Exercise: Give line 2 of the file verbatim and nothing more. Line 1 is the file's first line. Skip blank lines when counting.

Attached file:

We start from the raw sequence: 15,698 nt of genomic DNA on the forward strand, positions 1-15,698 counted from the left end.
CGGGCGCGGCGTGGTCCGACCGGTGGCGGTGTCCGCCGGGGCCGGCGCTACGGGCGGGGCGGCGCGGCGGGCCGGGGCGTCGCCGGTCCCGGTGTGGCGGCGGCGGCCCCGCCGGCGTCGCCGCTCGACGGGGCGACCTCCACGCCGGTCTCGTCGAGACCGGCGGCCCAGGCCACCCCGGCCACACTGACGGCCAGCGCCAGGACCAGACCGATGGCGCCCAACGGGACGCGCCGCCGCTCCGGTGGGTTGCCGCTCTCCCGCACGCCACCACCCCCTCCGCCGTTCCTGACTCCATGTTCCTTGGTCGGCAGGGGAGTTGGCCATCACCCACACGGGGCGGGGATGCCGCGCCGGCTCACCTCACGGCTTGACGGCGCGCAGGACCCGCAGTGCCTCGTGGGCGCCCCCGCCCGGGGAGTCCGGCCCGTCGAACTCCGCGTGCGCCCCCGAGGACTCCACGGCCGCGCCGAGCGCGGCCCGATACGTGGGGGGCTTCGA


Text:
CGGGCGCGGCGTGGTCCGACCGGTGGCGGTGTCCGCCGGGGCCGGCGCTACGGGCGGGGCGGCGCGGCGGGCCGGGGCGTCGCCGGTCCCGGTGTGGCGGCGGCGGCCCCGCCGGCGTCGCCGCTCGACGGGGCGACCTCCACGCCGGTCTCGTCGAGACCGGCGGCCCAGGCCACCCCGGCCACACTGACGGCCAGCGCCAGGACCAGACCGATGGCGCCCAACGGGACGCGCCGCCGCTCCGGTGGGTTGCCGCTCTCCCGCACGCCACCACCCCCTCCGCCGTTCCTGACTCCATGTTCCTTGGTCGGCAGGGGAGTTGGCCATCACCCACACGGGGCGGGGATGCCGCGCCGGCTCACCTCACGGCTTGACGGCGCGCAGGACCCGCAGTGCCTCGTGGGCGCCCCCGCCCGGGGAGTCCGGCCCGTCGAACTCCGCGTGCGCCCCCGAGGACTCCACGGCCGCGCCGAGCGCGGCCCGATACGTGGGGGGCTTCGA